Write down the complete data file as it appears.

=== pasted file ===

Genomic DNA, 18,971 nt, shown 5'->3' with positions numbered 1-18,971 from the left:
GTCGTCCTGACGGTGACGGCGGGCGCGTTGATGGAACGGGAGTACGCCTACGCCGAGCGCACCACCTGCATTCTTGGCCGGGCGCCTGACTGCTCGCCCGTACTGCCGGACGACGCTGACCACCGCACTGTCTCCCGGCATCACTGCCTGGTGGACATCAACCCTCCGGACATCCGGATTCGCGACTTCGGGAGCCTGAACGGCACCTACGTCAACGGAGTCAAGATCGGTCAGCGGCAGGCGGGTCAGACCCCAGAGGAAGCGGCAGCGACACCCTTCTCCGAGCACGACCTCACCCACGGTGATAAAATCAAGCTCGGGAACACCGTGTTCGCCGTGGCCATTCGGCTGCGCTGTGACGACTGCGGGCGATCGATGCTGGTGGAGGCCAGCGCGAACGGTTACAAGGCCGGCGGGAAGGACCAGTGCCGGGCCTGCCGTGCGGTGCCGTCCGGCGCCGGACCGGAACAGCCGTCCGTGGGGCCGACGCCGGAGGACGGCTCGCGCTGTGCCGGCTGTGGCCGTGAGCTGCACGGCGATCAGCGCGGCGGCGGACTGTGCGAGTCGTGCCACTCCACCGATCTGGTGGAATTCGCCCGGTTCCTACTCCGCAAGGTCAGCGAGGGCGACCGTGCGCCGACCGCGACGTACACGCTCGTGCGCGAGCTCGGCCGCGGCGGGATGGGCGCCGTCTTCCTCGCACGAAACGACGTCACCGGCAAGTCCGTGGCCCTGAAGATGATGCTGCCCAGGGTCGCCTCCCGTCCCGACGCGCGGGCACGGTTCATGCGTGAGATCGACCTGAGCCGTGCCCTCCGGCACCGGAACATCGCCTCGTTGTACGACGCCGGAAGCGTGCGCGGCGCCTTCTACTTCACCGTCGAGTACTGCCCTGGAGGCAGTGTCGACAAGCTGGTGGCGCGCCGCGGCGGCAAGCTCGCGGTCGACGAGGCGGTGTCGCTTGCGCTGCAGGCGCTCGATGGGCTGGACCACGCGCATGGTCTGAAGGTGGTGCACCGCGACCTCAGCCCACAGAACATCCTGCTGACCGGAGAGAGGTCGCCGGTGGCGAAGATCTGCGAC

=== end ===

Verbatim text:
Genomic DNA, 18,971 nt, shown 5'->3' with positions numbered 1-18,971 from the left:
GTCGTCCTGACGGTGACGGCGGGCGCGTTGATGGAACGGGAGTACGCCTACGCCGAGCGCACCACCTGCATTCTTGGCCGGGCGCCTGACTGCTCGCCCGTACTGCCGGACGACGCTGACCACCGCACTGTCTCCCGGCATCACTGCCTGGTGGACATCAACCCTCCGGACATCCGGATTCGCGACTTCGGGAGCCTGAACGGCACCTACGTCAACGGAGTCAAGATCGGTCAGCGGCAGGCGGGTCAGACCCCAGAGGAAGCGGCAGCGACACCCTTCTCCGAGCACGACCTCACCCACGGTGATAAAATCAAGCTCGGGAACACCGTGTTCGCCGTGGCCATTCGGCTGCGCTGTGACGACTGCGGGCGATCGATGCTGGTGGAGGCCAGCGCGAACGGTTACAAGGCCGGCGGGAAGGACCAGTGCCGGGCCTGCCGTGCGGTGCCGTCCGGCGCCGGACCGGAACAGCCGTCCGTGGGGCCGACGCCGGAGGACGGCTCGCGCTGTGCCGGCTGTGGCCGTGAGCTGCACGGCGATCAGCGCGGCGGCGGACTGTGCGAGTCGTGCCACTCCACCGATCTGGTGGAATTCGCCCGGTTCCTACTCCGCAAGGTCAGCGAGGGCGACCGTGCGCCGACCGCGACGTACACGCTCGTGCGCGAGCTCGGCCGCGGCGGGATGGGCGCCGTCTTCCTCGCACGAAACGACGTCACCGGCAAGTCCGTGGCCCTGAAGATGATGCTGCCCAGGGTCGCCTCCCGTCCCGACGCGCGGGCACGGTTCATGCGTGAGATCGACCTGAGCCGTGCCCTCCGGCACCGGAACATCGCCTCGTTGTACGACGCCGGAAGCGTGCGCGGCGCCTTCTACTTCACCGTCGAGTACTGCCCTGGAGGCAGTGTCGACAAGCTGGTGGCGCGCCGCGGCGGCAAGCTCGCGGTCGACGAGGCGGTGTCGCTTGCGCTGCAGGCGCTCGATGGGCTGGACCACGCGCATGGTCTGAAGGTGGTGCACCGCGACCTCAGCCCACAGAACATCCTGCTGACCGGAGAGAGGTCGCCGGTGGCGAAGATCTGCGAC